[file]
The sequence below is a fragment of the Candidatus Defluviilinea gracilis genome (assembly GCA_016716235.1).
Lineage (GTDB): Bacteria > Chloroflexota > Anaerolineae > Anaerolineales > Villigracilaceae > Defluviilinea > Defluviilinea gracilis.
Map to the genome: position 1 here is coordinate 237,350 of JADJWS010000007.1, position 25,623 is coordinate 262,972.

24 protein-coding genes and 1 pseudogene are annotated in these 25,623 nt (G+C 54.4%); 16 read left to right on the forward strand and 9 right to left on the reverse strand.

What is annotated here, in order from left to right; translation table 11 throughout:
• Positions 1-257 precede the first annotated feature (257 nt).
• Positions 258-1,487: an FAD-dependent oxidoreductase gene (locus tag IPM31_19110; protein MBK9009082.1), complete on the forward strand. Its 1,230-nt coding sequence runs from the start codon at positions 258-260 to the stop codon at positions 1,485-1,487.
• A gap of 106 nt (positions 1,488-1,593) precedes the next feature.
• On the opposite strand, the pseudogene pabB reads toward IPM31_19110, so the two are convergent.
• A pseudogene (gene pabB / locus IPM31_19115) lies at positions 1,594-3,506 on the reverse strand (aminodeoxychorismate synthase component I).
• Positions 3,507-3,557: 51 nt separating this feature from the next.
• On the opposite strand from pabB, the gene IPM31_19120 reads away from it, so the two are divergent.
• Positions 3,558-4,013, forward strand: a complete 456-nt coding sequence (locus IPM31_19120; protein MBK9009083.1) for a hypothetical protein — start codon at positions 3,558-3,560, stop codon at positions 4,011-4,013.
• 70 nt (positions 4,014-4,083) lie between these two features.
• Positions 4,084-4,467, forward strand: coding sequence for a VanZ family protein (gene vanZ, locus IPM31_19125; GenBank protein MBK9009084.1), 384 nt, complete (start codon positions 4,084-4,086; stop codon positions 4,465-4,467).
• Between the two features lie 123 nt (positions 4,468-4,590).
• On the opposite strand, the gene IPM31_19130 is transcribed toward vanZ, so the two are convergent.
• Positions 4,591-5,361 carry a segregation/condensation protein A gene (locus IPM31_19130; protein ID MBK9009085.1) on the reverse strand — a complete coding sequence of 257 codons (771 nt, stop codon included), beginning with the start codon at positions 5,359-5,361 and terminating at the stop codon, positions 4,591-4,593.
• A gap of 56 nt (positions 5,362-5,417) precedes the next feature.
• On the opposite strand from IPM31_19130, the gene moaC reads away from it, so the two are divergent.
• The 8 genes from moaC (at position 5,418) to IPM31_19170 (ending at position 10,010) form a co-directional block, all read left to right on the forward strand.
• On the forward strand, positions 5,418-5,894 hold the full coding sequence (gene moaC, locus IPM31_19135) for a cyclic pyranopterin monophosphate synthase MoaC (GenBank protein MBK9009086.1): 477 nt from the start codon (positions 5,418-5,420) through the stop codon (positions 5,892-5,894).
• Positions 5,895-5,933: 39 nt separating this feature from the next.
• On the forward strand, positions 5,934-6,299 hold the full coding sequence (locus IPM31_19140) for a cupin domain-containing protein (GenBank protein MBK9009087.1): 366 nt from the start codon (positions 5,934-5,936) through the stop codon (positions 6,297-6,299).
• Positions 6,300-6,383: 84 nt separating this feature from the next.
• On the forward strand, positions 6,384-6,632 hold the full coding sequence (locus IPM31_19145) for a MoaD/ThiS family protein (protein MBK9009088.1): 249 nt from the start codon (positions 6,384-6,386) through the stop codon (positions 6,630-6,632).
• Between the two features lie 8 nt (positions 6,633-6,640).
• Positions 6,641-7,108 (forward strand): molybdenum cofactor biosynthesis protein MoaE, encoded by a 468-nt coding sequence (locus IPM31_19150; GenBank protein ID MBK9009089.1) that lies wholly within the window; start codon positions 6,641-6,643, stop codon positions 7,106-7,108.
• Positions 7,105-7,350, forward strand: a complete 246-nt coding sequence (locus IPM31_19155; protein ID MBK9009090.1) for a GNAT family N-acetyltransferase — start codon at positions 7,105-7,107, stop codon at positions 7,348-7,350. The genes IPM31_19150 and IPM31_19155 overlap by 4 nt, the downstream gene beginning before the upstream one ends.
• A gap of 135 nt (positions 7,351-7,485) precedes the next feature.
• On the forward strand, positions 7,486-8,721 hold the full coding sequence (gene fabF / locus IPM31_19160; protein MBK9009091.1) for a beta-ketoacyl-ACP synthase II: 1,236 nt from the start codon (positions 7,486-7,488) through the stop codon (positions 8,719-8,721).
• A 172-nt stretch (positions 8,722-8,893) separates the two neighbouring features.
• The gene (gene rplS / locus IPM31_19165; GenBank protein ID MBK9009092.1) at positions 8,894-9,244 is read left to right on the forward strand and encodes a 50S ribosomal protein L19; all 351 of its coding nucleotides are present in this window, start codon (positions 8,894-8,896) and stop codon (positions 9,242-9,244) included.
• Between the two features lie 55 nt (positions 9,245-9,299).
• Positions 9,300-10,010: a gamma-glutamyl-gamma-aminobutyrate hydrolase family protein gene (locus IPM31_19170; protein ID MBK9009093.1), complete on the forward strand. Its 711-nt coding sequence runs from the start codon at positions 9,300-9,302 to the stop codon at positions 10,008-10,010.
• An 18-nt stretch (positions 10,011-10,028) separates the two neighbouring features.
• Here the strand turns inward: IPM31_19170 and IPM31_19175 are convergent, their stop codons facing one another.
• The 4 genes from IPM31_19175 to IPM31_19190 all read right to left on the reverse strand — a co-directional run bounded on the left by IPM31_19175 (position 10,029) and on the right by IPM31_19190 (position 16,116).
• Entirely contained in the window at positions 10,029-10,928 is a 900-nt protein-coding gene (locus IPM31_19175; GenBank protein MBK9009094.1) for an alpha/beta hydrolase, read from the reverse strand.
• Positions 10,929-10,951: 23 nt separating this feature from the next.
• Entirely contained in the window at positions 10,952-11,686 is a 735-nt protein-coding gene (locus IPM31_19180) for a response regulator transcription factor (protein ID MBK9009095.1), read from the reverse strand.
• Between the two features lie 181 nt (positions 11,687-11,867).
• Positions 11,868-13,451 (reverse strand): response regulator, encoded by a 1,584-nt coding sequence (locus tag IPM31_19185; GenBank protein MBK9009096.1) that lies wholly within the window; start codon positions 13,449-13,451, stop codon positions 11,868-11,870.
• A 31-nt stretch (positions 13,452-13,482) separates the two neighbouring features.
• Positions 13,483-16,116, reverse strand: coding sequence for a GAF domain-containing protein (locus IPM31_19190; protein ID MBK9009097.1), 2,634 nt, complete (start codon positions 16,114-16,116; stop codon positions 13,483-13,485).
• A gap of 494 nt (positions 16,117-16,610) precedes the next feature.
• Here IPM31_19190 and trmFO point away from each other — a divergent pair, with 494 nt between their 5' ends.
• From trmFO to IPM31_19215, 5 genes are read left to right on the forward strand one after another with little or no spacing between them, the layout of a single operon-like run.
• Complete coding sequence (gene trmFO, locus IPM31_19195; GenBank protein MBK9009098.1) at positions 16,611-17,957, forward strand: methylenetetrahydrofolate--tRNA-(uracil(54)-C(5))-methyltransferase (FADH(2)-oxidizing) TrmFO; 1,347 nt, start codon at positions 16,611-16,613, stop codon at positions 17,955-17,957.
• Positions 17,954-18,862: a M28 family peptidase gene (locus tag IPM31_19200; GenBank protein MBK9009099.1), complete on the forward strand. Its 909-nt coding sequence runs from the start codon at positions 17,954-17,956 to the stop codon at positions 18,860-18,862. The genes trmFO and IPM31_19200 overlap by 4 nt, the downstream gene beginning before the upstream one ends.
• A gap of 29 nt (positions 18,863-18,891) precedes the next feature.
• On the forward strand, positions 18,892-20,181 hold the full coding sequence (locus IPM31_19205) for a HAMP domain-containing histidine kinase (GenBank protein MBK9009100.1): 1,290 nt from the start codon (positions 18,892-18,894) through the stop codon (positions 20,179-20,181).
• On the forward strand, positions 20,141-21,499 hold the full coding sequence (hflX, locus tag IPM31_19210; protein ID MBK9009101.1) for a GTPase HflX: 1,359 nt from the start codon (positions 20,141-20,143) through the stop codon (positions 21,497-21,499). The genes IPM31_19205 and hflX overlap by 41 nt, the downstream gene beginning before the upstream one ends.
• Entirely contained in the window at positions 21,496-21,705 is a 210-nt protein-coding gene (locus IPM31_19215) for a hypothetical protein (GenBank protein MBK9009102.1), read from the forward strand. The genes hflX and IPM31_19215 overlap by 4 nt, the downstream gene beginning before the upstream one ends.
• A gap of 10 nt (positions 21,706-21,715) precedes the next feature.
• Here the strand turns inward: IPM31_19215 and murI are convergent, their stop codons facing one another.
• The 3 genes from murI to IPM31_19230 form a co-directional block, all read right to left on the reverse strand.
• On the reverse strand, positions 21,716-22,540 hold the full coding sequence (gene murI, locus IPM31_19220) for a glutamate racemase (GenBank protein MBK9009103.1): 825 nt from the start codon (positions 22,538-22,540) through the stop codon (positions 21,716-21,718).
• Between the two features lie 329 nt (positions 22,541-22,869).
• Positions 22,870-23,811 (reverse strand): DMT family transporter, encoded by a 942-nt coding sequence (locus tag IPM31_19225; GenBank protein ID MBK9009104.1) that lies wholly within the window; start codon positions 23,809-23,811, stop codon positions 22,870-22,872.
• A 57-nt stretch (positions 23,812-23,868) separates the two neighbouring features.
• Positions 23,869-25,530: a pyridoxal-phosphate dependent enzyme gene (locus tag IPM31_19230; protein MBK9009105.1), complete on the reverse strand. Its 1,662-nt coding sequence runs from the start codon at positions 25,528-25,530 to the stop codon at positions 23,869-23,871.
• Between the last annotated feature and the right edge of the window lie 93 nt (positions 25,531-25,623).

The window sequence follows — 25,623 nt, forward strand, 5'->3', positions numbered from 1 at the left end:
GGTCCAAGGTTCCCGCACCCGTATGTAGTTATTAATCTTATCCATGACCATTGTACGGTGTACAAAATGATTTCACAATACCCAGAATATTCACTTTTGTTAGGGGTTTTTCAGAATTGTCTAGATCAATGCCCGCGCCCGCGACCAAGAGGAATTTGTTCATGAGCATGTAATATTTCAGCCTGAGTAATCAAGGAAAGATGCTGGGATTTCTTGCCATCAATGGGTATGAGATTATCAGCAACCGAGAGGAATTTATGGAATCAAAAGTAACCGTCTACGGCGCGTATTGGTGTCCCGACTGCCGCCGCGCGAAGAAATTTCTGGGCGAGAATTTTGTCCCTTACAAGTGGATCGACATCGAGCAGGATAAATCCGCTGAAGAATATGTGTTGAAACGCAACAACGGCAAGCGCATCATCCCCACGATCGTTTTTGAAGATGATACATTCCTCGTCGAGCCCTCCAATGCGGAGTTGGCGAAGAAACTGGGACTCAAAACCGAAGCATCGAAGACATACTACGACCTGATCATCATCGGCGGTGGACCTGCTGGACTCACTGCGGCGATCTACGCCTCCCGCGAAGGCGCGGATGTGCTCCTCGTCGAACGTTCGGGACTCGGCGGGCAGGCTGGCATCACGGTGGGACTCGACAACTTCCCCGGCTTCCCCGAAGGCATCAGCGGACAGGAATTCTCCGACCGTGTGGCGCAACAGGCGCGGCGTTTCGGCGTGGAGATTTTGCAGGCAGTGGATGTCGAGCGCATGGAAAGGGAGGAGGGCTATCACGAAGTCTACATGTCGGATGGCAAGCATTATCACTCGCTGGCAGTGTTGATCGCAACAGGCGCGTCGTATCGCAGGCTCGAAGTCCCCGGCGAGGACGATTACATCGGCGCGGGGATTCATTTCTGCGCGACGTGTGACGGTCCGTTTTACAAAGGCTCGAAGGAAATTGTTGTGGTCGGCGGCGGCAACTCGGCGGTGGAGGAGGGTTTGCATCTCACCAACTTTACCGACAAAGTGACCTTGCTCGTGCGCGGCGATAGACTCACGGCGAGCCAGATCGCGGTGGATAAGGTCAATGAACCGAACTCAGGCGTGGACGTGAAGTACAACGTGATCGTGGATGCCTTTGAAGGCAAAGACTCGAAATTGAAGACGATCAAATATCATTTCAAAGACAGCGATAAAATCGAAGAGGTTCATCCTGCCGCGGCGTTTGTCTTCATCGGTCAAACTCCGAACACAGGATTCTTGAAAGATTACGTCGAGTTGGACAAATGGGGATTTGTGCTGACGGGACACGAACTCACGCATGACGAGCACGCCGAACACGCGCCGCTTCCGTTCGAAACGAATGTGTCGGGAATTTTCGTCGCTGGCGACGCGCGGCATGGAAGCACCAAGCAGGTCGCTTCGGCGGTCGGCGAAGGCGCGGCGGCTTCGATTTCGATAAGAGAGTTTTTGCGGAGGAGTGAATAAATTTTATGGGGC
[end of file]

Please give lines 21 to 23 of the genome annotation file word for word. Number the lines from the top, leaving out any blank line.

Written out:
• The 8 genes from moaC (at position 5,418) to IPM31_19170 (ending at position 10,010) form a co-directional block, all read left to right on the forward strand.
• On the forward strand, positions 5,418-5,894 hold the full coding sequence (gene moaC, locus IPM31_19135) for a cyclic pyranopterin monophosphate synthase MoaC (GenBank protein MBK9009086.1): 477 nt from the start codon (positions 5,418-5,420) through the stop codon (positions 5,892-5,894).
• Positions 5,895-5,933: 39 nt separating this feature from the next.